Austrian Chancellor Werner Faymann tendered his resignation on Monday following loss of the support of his Social Democratic party colleagues.
He joined the list of prominent casualties of the political upheaval sweeping Europe amid the migration crisis.
Mr. Faymann, 56, a center-left politician who has been chancellor since 2008, said he was giving up his post as head of the Alpine country’s government with immediate effect.
It was still to be determined, he said, who his long-term successor would be.
“This country needs a chancellor whose party is completely behind him,” Mr. Faymann told reporters in Vienna, stating that he was leaving because of insufficient backing within his Social Democratic Party. “This government needs a new start.”
Austrian Vice Chancellor Reinhold Mitterlehner was to be sworn in as interim chancellor later on Monday, a spokeswoman for Austrian President Heinz Fischer said.
Mr. Mitterlehner represents the conservative Austrian People’s Party, the junior coalition partner in the Austrian government.
Mr. Faymann didn’t call for new elections before stepping down, but Austrian media speculated that the government might do so in the coming days.
The next regular parliamentary elections are scheduled to take place in 2018.
Mr. Faymann’s surprise resignation came as Austria’s political establishment continued to reel from a drubbing in the first round of the presidential election in April.
The populist, anti-immigrant Freedom Party recorded its best-ever result in a national election with 35.1% of the vote, more than triple what Austria’s two traditional mainstream parties, the Social Democrats and the center-right Austrian People’s Party, achieved.
“The question is, does one, in these times of great challenges have the strong backing of one’s party?” Mr. Faymann said. “I must answer the question with a ‘No.’”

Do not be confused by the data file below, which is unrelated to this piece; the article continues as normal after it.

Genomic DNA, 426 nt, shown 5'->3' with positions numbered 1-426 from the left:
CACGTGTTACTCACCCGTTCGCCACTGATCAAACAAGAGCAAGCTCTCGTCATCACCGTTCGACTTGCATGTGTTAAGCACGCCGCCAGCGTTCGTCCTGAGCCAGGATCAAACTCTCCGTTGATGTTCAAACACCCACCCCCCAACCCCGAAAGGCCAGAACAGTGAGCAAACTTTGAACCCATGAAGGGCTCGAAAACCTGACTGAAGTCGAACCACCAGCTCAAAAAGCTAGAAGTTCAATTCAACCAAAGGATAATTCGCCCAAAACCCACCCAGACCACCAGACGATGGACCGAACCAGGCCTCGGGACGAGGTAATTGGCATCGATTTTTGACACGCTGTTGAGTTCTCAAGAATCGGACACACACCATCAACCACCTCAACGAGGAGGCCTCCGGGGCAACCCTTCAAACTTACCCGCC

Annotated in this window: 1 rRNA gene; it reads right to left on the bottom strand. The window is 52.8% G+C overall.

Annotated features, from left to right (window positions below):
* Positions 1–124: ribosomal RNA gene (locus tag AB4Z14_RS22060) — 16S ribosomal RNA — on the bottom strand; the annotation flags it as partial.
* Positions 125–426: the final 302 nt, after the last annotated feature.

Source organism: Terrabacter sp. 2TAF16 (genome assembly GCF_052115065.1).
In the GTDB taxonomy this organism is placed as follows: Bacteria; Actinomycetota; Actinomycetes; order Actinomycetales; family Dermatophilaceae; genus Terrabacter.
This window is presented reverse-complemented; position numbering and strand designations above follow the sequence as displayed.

Mr. Faymann’s resignation is the latest sign of political turmoil across Europe, driven by euro-skeptic, anti-immigrant, populist parties that are gaining traction as mainstream governments struggle to master growing migrant numbers and tackle economic doldrums.
In Denmark, the right-wing populist Danish People’s Party achieved stronger-than-expected election results last year, pushing the centrist government to take tougher measures to keep migrants out.
In Germany, the upstart Alternative for Germany party made landmark gains in state elections in March and now polls at 15%, cementing its status as the most successful right-wing party in Germany since World War II.
Austria has been affected by the influx of migrants because it serves as a key transit point for people bound for Germany and, with a generous social security offering, is a popular destination in its own right.
The country took in roughly 90,000 asylum-seekers last year.
When the influx of migrants Europe spiked last summer, Mr. Faymann initially allied himself with the open-door policy of Chancellor Angela Merkel of neighboring Germany.
But this winter, with the Freedom Party rising in the polls, Mr. Faymann changed course, instituting tough border controls and declaring an upper limit on how many asylum applicants Austria would accept.
The about-face didn’t stop the Freedom Party’s Norbert Hofer from scoring a dramatic victory in last month’s presidential elections—in part, pollsters said, because Mr. Faymann appeared to vindicate the populist party’s position.
The vote sparked turmoil in Mr. Faymann’s party, with some party members questioning the chancellor’s leadership.
Austria, whose population of about 8.5 million people is roughly equal to that of New York City, typically holds limited sway in the European Union. But its political swing to the right has made it a bellwether for the rest of Europe, as a backlash against migrants combines with economic uncertainty to drive voters away from the pro-EU establishment.
Austria’s next political test comes on May 22, in the runoff presidential vote that will pit the Freedom Party’s Mr. Hofer against independent candidate Alexander Van der Bellen, who favors openness toward accepting refugees.